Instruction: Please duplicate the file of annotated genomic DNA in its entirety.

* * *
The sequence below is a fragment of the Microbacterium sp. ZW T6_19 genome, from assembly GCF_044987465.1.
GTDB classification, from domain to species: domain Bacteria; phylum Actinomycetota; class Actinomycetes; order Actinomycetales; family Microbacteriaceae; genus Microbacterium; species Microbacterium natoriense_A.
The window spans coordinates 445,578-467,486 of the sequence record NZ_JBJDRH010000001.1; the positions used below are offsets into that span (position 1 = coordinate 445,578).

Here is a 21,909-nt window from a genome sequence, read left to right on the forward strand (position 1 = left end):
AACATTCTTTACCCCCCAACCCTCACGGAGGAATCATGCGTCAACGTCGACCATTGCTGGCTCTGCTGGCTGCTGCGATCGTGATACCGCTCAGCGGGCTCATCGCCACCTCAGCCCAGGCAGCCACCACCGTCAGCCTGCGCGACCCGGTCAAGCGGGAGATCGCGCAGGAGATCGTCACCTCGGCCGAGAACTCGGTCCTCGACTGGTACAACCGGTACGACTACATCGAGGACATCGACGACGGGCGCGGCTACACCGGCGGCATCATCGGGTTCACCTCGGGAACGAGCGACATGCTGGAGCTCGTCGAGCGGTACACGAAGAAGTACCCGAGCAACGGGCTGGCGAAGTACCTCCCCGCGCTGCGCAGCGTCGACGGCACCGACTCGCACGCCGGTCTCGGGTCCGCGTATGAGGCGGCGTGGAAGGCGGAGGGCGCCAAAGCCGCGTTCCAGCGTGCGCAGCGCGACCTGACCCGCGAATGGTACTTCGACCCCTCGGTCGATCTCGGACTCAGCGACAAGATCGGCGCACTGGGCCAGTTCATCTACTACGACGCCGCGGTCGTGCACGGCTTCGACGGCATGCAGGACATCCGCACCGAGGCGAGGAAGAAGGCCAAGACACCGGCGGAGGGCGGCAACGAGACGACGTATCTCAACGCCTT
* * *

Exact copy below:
The sequence below is a fragment of the Microbacterium sp. ZW T6_19 genome, from assembly GCF_044987465.1.
GTDB classification, from domain to species: domain Bacteria; phylum Actinomycetota; class Actinomycetes; order Actinomycetales; family Microbacteriaceae; genus Microbacterium; species Microbacterium natoriense_A.
The window spans coordinates 445,578-467,486 of the sequence record NZ_JBJDRH010000001.1; the positions used below are offsets into that span (position 1 = coordinate 445,578).

Here is a 21,909-nt window from a genome sequence, read left to right on the forward strand (position 1 = left end):
AACATTCTTTACCCCCCAACCCTCACGGAGGAATCATGCGTCAACGTCGACCATTGCTGGCTCTGCTGGCTGCTGCGATCGTGATACCGCTCAGCGGGCTCATCGCCACCTCAGCCCAGGCAGCCACCACCGTCAGCCTGCGCGACCCGGTCAAGCGGGAGATCGCGCAGGAGATCGTCACCTCGGCCGAGAACTCGGTCCTCGACTGGTACAACCGGTACGACTACATCGAGGACATCGACGACGGGCGCGGCTACACCGGCGGCATCATCGGGTTCACCTCGGGAACGAGCGACATGCTGGAGCTCGTCGAGCGGTACACGAAGAAGTACCCGAGCAACGGGCTGGCGAAGTACCTCCCCGCGCTGCGCAGCGTCGACGGCACCGACTCGCACGCCGGTCTCGGGTCCGCGTATGAGGCGGCGTGGAAGGCGGAGGGCGCCAAAGCCGCGTTCCAGCGTGCGCAGCGCGACCTGACCCGCGAATGGTACTTCGACCCCTCGGTCGATCTCGGACTCAGCGACAAGATCGGCGCACTGGGCCAGTTCATCTACTACGACGCCGCGGTCGTGCACGGCTTCGACGGCATGCAGGACATCCGCACCGAGGCGAGGAAGAAGGCCAAGACACCGGCGGAGGGCGGCAACGAGACGACGTATCTCAACGCCTT